(Translation: RPGs thrive if there’s remnants of fallen empires knocking about, here’s that fall.)
The end of the Dark Ages of Humanity began at Alpha Centauri, which as the earliest space colony had always been the most self-sufficient; as a result, though Centauri was badly hit by the Psionic Wars, they were able to recover their lost technological infrastructure more quickly than many others. Within a generation, the Centauri had finally cleared enough land to grow food for their own population. Within the next few generations they bickered over exactly what sort of political system the world would be governed by. A few generations passed during which the world actually broke up into individual countries like Earth used to have, but eventually they got their shit together and became stable and wealthy enough to redevelop an infrastructure which would support space travel. After a few centuries of isolationism (during which they were waiting until their expeditionary ships weren’t met with unrelenting hostility whenever they visited a neighbouring system) the Centauri government began the process of developing diplomatic contact with other star systems. It was against this background that the Trade Federation arose. Initially, they were a rag-tag gang of adventurers who saw an opportunity to enrich themselves through interstellar trade. The secret of their success was down to many factors:
- Firstly, they had access to high-quality starcharts of the core worlds from the old Republic Scout Service, which had maintained a data store of low-priority unclassified information at Centauri. This helped them determine which worlds would require resources from which other worlds and plot out viable trade routes.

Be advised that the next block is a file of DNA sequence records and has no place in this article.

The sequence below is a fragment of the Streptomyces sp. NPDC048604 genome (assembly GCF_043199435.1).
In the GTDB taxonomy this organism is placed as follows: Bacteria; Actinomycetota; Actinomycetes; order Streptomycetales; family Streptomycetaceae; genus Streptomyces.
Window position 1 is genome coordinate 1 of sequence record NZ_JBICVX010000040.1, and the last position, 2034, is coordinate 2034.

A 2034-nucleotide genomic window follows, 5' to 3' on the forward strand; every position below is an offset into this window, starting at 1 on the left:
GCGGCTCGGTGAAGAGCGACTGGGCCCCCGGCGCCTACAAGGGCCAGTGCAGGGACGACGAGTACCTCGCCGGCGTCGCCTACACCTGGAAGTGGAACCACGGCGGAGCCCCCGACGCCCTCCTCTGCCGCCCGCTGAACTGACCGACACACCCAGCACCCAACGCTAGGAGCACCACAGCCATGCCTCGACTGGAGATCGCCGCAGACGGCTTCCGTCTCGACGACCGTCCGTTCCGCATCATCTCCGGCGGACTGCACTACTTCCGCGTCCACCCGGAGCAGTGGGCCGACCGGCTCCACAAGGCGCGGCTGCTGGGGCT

- After spending decades working on the free trader model, a bunch of Federation members pooled their resources to set up the first viable interstellar megacorporation of the post-Republic era: a combined scouting, surveying and couriering service. This was the beginning of the Federal Scout Service, through which the Federation lent support to governments’ own scouting and surveying efforts and also improved the trading starcharts the Federation was working from.
- At around the same time as the Scout Service was being set up, another group of more action-oriented Federation members began taking a proactive role in hunting down pirates. From this bounty hunting service, the Federation soon began developing a profitable sideline in hiring out space mercenaries to root out pirates in systems where the planetary government didn’t have the manpower to spare or the technology to send out an effective naval force. These mercenary bands would eventually become the Space Corps, a Foreign Legion in space under the command of the Trade Federation.
- By this time plenty more people were getting into the independent trader game, so the Federation developed a cordial relationship with the Travellers’ Aid Society, a private club of interstellar wanderers and adventurers that most free traders aspire to belong to, which gave them access to a pool of talent for special missions – particularly useful when the official bodies of the Trade Federation had grown from their original status as a bunch of adventurers to full-blown interstellar institutions.